Press & Media

“Gene Koss’s New Work,” New Orleans Art Review

LIKEABLE. GENE KOSS’S work is likeable. And I like looking at his work. Seeing how earlier themes continue to evolve, what new variations on the theme of, for example, Disc Drawings, have been developed, what new huge piece has taken form, and what new ideas have been added too the artist’s repertoire, as some idea are revisited and renewed, while others are new. This new exhibition at the Arthur Roger Gallery is no exception. Especially interesting is to see the new large work that the artist has conceived, Line Fence in this exhibit. Working with cast glass as his primary medium, which he often combines with various and sundry other materials and found objects, Koss’s work challenges whatever reservations one may have, with respect to a medium conventionally associated with utilitarian objects, about the viability of glass as a material for conceptual art. Combine Koss’s wit, expressed in titles evoking amusing associations that offer multiple paths for approaching the work, with the artist’s use of glass in ways unexpected by those unacquainted with its potential, and the confident craftsmanship of the mature artist produces work that represents a confluence of formal strength, humorous associations, and syntheses of multiple historical antecedents.

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“Sunrise: Recent Glass Sculpture,” Glass Quarterly

A surprising number of Midwestern artists have ended up in New Orleans over the years. Some became influential educators in local universities, where their work ethic set a certain tone even as their art often succumbed to the pervasive tropical surreality of their surroundings. Gene Koss, the founder of Tulane University’s glass program, exemplifies that work ethic, but his vision remains firmly rooted in the rural Wisconsin landscape, where he grew up on a family farm. His rural outlook can seem paradoxical from a fine arts perspective. Farming is hard work that requires great physical and emotional endurance, and generations of farm boys have looked to universities and the arts to escape the monotonous toil that defined the lives of their parents. Koss is a rare exception. His vision embraces the heartland ethos of soil, toil and tenacity, in works that can weigh more than eight tons and look as rugged as they are precisely constructed. Yet his single-minded pursuit of his unique vision has paid off, as his influence has only grown over the years. In an age when critical irony has become a default position in the art world, Koss celebrates not only the elemental physicality of the land and the people and machines that work it, but also their mythopoetic resonance.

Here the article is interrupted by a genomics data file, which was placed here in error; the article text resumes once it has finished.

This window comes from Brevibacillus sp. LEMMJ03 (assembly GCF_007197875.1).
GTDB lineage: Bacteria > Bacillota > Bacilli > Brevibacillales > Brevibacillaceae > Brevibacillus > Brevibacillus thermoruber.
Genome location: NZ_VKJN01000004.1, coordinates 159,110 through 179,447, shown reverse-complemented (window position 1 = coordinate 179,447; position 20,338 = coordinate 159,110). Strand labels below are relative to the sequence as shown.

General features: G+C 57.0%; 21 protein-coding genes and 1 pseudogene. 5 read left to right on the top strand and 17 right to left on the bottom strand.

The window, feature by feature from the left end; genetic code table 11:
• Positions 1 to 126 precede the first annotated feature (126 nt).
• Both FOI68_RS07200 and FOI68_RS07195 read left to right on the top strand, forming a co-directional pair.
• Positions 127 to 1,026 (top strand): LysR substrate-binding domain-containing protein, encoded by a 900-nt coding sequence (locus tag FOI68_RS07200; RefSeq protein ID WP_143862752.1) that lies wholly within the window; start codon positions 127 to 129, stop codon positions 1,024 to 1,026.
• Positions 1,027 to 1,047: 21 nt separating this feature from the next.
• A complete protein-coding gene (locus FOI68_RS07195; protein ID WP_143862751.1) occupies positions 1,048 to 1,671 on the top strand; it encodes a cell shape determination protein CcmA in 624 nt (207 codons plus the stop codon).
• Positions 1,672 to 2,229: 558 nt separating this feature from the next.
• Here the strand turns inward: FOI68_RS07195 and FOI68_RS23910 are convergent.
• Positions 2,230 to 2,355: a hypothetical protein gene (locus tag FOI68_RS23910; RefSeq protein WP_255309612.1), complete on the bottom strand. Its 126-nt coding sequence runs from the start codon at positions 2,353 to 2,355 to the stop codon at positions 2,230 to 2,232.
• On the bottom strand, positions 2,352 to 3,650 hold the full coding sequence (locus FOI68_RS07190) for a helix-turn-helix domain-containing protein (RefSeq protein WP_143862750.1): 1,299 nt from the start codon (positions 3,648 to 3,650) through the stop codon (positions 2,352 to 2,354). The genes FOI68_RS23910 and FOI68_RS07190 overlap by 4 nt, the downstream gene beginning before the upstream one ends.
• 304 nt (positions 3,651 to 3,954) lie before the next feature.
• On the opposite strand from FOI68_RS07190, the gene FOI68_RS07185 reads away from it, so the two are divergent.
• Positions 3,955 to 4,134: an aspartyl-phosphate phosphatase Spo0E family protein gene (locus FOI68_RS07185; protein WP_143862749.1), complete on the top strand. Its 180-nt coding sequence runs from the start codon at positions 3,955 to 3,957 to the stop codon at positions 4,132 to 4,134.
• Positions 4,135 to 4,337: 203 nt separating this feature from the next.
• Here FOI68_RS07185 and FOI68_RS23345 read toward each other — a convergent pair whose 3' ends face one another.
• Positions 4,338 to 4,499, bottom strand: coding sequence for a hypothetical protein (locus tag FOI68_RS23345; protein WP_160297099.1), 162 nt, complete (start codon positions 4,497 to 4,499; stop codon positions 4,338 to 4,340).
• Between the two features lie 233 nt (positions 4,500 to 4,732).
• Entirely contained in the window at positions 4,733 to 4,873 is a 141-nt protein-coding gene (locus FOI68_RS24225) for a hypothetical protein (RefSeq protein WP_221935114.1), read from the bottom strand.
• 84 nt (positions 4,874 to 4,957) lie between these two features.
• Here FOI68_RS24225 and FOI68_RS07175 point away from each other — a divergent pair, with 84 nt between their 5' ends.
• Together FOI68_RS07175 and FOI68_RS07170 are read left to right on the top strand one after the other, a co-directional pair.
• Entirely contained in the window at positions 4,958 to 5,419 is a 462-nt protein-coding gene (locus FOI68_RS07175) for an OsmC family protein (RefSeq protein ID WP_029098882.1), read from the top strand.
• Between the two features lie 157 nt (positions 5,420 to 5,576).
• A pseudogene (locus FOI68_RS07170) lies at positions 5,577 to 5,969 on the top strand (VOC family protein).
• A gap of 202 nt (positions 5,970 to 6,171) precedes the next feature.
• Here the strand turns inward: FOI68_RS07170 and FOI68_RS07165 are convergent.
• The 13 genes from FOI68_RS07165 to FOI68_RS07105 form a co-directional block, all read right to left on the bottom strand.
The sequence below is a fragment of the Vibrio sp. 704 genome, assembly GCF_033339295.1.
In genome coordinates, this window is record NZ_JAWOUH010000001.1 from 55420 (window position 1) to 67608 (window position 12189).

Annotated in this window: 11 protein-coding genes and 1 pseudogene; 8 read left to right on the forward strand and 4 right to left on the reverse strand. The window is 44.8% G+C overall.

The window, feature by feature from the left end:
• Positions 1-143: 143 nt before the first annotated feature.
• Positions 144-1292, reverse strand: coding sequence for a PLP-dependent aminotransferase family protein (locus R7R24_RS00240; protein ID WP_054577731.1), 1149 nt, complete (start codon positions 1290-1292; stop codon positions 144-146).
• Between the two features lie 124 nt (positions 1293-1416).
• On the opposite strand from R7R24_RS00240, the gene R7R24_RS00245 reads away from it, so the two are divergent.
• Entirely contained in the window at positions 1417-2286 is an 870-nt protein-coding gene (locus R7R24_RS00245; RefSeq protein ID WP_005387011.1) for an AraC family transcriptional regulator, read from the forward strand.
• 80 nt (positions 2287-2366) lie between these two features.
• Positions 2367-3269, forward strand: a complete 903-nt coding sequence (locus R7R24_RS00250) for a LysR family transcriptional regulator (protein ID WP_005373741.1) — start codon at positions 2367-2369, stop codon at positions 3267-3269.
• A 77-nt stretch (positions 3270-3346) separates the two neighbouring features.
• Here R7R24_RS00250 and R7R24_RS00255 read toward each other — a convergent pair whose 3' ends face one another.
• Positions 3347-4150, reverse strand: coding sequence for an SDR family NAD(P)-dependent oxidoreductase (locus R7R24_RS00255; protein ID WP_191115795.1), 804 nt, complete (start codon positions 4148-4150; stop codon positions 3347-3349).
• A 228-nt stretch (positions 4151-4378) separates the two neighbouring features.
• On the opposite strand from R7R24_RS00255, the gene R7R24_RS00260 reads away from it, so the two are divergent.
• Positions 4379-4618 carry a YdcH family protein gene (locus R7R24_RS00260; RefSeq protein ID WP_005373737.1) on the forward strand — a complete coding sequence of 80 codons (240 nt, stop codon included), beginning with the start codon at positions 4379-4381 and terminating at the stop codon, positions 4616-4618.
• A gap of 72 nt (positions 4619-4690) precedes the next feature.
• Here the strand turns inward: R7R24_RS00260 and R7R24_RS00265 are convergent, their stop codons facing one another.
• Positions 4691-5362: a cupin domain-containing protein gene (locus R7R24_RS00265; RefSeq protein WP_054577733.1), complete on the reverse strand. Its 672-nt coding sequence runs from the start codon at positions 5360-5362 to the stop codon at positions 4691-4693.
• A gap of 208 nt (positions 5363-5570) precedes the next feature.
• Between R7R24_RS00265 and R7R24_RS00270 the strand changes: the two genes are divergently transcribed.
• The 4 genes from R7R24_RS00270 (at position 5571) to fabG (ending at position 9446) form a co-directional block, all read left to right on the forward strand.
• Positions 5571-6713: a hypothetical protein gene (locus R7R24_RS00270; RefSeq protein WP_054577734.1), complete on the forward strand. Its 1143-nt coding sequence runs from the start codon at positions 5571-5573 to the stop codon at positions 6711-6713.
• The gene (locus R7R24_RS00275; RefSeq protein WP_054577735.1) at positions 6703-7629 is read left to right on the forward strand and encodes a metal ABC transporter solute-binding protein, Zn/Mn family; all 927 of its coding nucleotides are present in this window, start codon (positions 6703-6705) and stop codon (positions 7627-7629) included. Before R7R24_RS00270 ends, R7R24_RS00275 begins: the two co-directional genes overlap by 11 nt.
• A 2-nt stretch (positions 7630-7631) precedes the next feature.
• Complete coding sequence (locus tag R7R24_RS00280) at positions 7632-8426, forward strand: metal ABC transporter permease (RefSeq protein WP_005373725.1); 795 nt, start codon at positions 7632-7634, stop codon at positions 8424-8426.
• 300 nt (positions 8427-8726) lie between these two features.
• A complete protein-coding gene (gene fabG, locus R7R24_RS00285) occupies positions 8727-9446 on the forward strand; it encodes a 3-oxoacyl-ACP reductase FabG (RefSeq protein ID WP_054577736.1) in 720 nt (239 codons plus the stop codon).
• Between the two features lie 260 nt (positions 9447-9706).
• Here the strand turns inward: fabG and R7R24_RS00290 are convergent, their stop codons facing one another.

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“Review: Bruce Jr. Does the Parades and Sunrise,” Gambit

Another Hurricane Katrina anniversary came and went, and once again global news organizations struggled to find new angles on an increasingly old story. This time, the BBC memorialized America’s megastorm by posting a video interview with New Orleans artist Dan Tague, whose prints of dollar bills folded into catchy messages like “Live Free or Die,” or, more darkly, “Trust No One,” were an indirect result of Katrina. Tague survived the floodwaters in Mid-City, where he used a pirogue to help stranded neighbors, but later found himself feeling aimless after the forced exodus. With his studio under water, he began folding dollar bills to pass the time. He eventually turned them into prints, which found their way into major museum collections, and the rest is history. The BBC piece is not only a great survivor story, it also provides an interesting angle on the role money plays in American culture.

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